The Demise of the Greenland Vikings

Written by: Aimee Kennedy

Photo credit

The disappearance and fate of Greenland’s Vikings hundreds of years ago has captivated and perplexed archaeologists and historians for many centuries. The Viking colonisation of the desolate island Greenland in 980 A.D. has been thoroughly documented within the archaeological record. However, 450 years later, the Viking civilisation vanished without a trace from Greenland’s history[1]. The Vikings are often depicted and commended for their savagery, seamanship, agricultural practices and their ability to conquer and trade, so what caused the collapse and disappearance of such a skilled and powerful civilization?

There are several events that could have led to the demise of the Greenland Vikings, but one leading theory, has been related to the changing inclemency climate in Greenland during the Viking occupation. The Vikings colonised Greenland during the Medieval Warm Period where they took advantage of the warming climate and thrived through farming, cultivating and trading. Coincidentally, the Viking disappearance in Greenland coincided with the onset of a cooling period called the Little Ice Age where temperatures dropped causing several destructive changes to the surrounding environment[2]. Evidence shown through the coincidental timing between the Vikings disappearance and the Little Ice Age has provided a possible theorem to what could have happened.

The fluctuation in temperature during the Little Ice Age therefore shortened crop growing seasons which consequently lead to massive crop failures and the inability to support the Vikings preferred stock, farming lifestyle, and staple diet. As the worsening climate conditions deteriorated the farm based lifestyle, evidence suggests Vikings converted and adapted to a more marine based diet and economy, becoming dependent on walrus ivory and seal. Evidence of this shift in diet is indicated by stable isotopes [3] found within Viking bones which record this dramatic change in diet.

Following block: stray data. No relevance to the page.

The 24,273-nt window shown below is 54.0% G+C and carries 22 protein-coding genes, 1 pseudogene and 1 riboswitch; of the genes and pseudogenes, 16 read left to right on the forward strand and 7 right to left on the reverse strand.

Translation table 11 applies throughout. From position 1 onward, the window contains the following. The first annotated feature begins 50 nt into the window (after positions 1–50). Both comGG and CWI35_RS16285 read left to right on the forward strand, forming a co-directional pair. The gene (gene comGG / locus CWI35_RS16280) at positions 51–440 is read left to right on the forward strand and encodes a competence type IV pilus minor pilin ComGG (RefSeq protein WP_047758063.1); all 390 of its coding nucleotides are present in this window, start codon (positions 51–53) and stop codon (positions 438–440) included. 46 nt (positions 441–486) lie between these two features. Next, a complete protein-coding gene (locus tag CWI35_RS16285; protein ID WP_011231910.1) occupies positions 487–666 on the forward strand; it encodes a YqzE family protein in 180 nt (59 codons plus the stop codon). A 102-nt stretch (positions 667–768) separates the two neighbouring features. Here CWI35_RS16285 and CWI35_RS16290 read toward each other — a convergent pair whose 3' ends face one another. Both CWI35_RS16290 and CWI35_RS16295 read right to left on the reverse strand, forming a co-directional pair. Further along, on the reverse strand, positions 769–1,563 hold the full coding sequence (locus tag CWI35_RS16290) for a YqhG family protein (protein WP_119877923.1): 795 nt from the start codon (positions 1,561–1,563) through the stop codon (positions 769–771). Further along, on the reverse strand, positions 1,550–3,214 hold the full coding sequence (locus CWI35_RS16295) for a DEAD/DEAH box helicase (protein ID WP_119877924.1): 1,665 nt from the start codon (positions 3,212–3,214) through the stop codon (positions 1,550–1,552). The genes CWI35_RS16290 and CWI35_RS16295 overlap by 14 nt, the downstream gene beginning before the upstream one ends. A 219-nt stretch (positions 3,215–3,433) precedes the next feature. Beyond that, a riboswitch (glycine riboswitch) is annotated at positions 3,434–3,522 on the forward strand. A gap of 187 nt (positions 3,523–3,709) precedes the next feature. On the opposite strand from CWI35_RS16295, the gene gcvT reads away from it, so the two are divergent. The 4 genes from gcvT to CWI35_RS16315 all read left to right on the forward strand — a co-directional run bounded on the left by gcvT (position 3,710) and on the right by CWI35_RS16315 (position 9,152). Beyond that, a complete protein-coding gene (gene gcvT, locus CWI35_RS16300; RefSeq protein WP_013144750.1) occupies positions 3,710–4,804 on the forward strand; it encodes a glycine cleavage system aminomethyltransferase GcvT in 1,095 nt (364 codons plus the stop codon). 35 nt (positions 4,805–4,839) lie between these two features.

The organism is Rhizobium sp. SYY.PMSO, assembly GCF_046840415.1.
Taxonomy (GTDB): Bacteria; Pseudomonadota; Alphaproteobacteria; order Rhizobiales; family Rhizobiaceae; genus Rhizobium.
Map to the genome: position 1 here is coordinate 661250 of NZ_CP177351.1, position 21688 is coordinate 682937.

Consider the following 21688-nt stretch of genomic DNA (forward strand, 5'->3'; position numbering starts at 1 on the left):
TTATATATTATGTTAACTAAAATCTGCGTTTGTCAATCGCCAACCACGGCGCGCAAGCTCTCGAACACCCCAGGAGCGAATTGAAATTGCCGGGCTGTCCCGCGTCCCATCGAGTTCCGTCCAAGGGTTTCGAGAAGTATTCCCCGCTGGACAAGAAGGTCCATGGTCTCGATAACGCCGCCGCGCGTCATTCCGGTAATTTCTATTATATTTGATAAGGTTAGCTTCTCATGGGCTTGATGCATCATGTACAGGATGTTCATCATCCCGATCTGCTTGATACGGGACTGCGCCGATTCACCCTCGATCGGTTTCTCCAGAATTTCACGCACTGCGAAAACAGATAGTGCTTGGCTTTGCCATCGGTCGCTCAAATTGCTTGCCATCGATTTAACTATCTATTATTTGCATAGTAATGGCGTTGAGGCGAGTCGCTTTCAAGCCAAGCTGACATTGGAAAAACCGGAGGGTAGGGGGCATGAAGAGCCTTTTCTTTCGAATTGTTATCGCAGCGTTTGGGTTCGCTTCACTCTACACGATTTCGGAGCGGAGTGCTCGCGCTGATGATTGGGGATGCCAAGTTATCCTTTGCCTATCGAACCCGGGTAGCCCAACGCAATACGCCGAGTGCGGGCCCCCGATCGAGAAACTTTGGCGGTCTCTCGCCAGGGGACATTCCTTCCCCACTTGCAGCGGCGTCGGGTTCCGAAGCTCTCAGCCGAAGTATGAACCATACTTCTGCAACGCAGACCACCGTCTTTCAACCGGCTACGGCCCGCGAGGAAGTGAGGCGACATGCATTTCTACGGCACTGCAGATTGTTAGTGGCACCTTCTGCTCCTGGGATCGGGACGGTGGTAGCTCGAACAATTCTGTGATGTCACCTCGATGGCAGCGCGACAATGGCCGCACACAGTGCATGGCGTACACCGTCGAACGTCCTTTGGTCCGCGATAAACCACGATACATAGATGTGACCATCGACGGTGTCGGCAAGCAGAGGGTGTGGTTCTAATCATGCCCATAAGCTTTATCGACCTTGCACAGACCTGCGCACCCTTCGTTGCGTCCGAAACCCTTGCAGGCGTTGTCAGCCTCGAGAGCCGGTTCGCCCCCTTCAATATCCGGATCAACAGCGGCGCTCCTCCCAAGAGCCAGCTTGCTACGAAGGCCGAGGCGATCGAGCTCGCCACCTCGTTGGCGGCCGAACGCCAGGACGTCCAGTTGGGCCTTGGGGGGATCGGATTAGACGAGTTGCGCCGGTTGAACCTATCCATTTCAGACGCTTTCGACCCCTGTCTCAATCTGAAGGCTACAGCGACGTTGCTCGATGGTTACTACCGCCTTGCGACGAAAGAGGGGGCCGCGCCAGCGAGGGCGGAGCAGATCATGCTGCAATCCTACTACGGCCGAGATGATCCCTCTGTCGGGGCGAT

The suggested worsening climate which the Vikings were subjected to would have exacerbate by the already present climate patterns such as the North Atlantic Oscillation (NAO). Persistent NAO phases associated with colder temperatures and an increase in storminess hit Greenland during the end of the Viking occupation in Greenland[4]. ​To illustrate the stormier surrounding seas, high concentrations of salt particles have been found within ice cores. This has led to the suggestion of what Vikings encountered towards the end of their ‘reign’ in Greenland. With the switch and increase in a marine based diet, voyages to hunt and trade walrus ivory and seal on rough seas would have been at increasing risk during the Little Ice Age and most likely led to increased fatalities.

As well as for diet and economy, the Vikings were dependent on the ocean for acquiring necessities from Scandinavia[5]. It can be concluded from the various environmental changes and evidence suggested that trade from Scandinavia diminished. With Greenland growing more inaccessible due to stormier seas and oceans freezing, no resources or vital necessities were available causing the Greenland Vikings to fend for themselves on a desolate island.

With the Greenland Viking’s trying to strongly acclimate to the cooling temperatures, in the end, their best efforts were unsuccessful. As many alternative ideas come into play about why the Vikings left Greenland, the impact of climate change on their lifestyles and culture played a vital role in the end of a skilled and powerful civilisation.


1. Fitzhugh, W. W. (2000). Vikings: The North Atlantic Saga.

2. Mann, M. E. (2002). Little ice age. Encyclopedia of global environmental change1, 504-509.

3. Arneborg, J., Heinemeier, J., Lynnerup, N., Nielsen, H., Rud, N., & Sveinbjörnsdóttir, Á. (1999). Change of Diet of the Greenland Vikings Determined from Stable Carbon Isotope Analysis and 14C Dating of Their Bones. Radiocarbon, 41(2), 157-168. doi:10.1017/S0033822200019512

4. Trouet, V., Scourse J & Raible C. (2012). The Medieval Climate Anomaly and the Little Ice Age: testing the NAO hypothesis. Global and Planetary Change, 84-85, 48–55.

5. Dugmore, A.-J., Keller, Christian., & McGovern, T.-H. (2007). Norse Greenland Settlement: Reflections on Climate Change, Trade, and the Contrasting Fates of Human Settlements in the North Atlantic Islands. ARCTIC ANTHROPOLOGY, 44, 12–36.